Sunday, September 30, 2012

The Western Alliance Must Reunite to Overturn Democracy Decline


The Facebook Revolution in Tunisia and Egypt triggered the Arab Spring last year, which has overthrown autocrats to pave the way for long pursued democracy in the Middle East. However, the Freedom House has released a warning report that democracy is in decline worldwide, particularly in Asia, Latin America, and Southern Africa (“Democracy declined worldwide in 2011, Arab Spring nationsat risk: report”; Reuters; September 17, 2012).

In view of the rise of autocratic powers, this is a critical problem. China shows no hesitation for expansionism in the East Asian sphere. In Russia, President Vladimir Putin denounced American “manipulation” to sponsor against Kremlin votes in the presidential election this year (“Russiasays U.S.aid mission sought to sway elections”; Reuters; September 19, 2012). And also, Iran is acquiring nuclear weapons.

Let me review the report briefly. “Freedomin the World 2012” states that despite progress in Tunisia, Egypt, and Libya, repressive responses against civic movements are rampant in Syria, Bahrain, and Yemen. Therefore, Middle East democratization, which is a key global security agenda since the out break of the War on Terror, is seriously challenged. Also, governmental propaganda in China and Russia agitates fears against civic protests, in order to prevent the spread of the Jasmine Revolution in their countries. China boasts their most sophisticated system of media repression to control news reports and censor information. Other authoritarian regimes like Russia, Iran, and Venezuela develop various techniques to control the media and blogs.

Currently, the Western alliance just sits still and watches such gloomy trends. But it is established democracies, notably the United States, Europe, and Japan, that can take leadership to overturn global trend of moving back toward autocracy. Freedom activists against authoritarian regimes are disappointed with the Western alliance for petty realism and appeasement policies at the expense of their hope. They are right, in view of the trend stated in the Freedom House report.

For advancing democracy, the Middle East is a key area. While the Freedom House evaluates the transition in Tunisia, Egypt, and Libya positively, democracy in those countries are still fragile. Also, some conservatives in the United States and Europe are afraid of the rise of Islamism as typically shown in the enforcement of Sharia law. However, Tunisian President Moncef Marzouki comments that the Arab Spring is neither anti-West nor pro-West. Nor is it a matter of religion or Sharia Law, but of social justice. Marzouki admits that democratization allowed some extremists to free ride liberal political system. However, he stresses that the real objective of religious extremists is not political participation, but creating chaos. They attacked Tunisian symbols like national flag and anthem, before attacking American symbols, according to Marzouki (“The Arab SpringStill Blooms”; New York Times; September 27, 2012).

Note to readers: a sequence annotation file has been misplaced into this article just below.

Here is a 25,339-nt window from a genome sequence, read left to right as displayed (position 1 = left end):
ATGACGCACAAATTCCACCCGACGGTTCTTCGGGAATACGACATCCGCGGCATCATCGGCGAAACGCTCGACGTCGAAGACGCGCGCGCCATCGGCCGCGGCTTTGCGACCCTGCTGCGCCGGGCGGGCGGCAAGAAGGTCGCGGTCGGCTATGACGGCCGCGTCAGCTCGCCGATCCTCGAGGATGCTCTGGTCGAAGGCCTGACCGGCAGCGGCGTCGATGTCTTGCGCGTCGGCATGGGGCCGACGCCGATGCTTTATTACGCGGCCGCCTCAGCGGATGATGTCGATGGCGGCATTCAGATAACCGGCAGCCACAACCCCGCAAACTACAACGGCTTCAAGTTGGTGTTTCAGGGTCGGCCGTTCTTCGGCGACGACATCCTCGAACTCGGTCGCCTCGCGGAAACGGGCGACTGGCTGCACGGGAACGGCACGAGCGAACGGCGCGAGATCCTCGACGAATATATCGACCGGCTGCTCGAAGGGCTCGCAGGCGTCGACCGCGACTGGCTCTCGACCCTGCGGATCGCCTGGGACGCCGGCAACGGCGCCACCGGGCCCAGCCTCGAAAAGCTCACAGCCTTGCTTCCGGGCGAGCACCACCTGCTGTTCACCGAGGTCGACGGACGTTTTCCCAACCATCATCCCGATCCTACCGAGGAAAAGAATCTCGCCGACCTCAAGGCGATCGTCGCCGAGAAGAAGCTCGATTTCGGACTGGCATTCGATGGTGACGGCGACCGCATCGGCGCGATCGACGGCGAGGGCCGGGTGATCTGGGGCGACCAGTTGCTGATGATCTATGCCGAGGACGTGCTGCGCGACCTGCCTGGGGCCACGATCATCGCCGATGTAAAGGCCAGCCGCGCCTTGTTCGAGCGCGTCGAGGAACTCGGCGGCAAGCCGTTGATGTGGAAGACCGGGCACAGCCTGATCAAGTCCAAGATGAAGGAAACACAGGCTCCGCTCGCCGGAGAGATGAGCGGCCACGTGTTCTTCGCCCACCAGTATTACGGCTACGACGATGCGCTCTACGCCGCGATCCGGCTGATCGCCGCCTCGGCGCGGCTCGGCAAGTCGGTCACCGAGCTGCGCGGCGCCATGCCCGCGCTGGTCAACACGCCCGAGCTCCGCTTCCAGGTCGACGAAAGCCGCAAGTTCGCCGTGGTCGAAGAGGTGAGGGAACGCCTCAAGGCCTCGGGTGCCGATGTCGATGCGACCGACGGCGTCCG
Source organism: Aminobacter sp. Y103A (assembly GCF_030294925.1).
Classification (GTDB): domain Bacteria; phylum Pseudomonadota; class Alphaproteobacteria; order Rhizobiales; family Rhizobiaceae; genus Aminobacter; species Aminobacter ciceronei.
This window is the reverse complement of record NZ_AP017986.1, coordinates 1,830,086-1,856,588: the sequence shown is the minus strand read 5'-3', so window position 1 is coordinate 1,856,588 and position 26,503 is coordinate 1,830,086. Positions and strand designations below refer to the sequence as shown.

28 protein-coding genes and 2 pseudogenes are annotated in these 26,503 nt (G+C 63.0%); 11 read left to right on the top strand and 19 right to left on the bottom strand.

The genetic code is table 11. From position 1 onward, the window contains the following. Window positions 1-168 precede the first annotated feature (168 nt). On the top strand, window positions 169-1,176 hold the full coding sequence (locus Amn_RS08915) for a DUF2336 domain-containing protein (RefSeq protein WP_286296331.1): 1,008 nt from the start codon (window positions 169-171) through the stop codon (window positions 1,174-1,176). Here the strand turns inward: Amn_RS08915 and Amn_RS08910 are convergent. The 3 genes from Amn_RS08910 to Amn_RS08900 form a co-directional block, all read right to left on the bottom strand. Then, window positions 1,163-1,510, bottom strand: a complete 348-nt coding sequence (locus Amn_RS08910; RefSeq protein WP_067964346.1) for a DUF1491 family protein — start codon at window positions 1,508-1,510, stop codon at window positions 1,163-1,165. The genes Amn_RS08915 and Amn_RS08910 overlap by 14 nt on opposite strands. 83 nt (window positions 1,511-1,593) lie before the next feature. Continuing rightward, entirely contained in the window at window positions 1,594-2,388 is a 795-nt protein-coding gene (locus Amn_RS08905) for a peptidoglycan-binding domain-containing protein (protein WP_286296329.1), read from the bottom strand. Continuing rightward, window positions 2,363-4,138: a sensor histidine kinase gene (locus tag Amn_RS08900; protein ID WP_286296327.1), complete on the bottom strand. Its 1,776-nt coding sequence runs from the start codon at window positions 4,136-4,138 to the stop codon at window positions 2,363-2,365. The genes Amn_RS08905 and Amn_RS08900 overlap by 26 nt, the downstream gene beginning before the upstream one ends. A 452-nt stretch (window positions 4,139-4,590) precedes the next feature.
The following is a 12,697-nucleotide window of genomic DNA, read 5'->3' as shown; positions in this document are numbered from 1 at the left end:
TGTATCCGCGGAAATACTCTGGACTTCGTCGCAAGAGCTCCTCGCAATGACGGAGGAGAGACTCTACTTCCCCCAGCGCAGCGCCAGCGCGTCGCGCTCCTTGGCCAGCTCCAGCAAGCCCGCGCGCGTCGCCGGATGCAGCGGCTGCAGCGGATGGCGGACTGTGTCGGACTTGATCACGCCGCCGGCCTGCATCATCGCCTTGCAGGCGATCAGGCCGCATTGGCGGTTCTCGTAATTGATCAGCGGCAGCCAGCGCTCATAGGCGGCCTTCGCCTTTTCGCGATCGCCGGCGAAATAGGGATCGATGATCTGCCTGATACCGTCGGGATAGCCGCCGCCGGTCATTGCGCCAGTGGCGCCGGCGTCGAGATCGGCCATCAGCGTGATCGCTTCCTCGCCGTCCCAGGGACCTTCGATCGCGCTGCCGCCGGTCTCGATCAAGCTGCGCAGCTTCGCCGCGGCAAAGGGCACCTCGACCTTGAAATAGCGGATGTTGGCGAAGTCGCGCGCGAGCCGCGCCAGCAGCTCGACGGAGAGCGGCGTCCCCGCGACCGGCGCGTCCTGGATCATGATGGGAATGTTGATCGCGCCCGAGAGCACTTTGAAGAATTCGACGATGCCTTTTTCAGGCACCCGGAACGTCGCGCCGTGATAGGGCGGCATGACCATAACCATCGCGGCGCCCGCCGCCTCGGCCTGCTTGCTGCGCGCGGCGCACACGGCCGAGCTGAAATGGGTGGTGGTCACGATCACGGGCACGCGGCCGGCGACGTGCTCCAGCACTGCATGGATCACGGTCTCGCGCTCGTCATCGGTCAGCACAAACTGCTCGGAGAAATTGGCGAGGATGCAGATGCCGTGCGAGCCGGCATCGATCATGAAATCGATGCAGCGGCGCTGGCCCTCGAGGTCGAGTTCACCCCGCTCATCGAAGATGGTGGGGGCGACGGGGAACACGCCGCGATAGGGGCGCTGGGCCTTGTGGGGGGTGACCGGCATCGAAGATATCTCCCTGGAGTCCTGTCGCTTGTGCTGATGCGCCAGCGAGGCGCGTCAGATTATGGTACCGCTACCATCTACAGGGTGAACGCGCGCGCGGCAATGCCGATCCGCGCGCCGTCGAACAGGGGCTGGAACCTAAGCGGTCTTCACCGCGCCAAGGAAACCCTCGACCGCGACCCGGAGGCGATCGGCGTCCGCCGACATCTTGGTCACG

We have to watch carefully how much Islamists respect universal value of modern enlightenment. But President Marzouki’s article is noteworthy, because social justice in one country poses significant influences to its behavior on the global stage. This is the vital reason why the Western alliance needs to be re-invigorated to manage the resurgence of autocracies. We must remember that democracy promotion for good governance is one of vital objectives in the War on Terror, in order to wipe out the root causes of violence and extremism.

Currently, the Atlantic alliance is centrifuged as seen in the Chicago NATO Summit. Also, the US-Japanese alliance faces a critical test on Okinawa. Autocracies and extremists seize opportunities like this. In order to bounce back from democracy decline and endorse Middle East freedom, major democracies need to redesign strategic partnership to launch initiatives to promote liberal values throughout the world. These initiatives are beyond the United States, Europe, and Japan. Once the strategic partnership is found, then, we can enlarge this to include emerging democracies like India, Australia, Israel, South Korea, and so forth. Freedom House report is a reminder to tell us how seriously unsecured our liberal society is in the world today.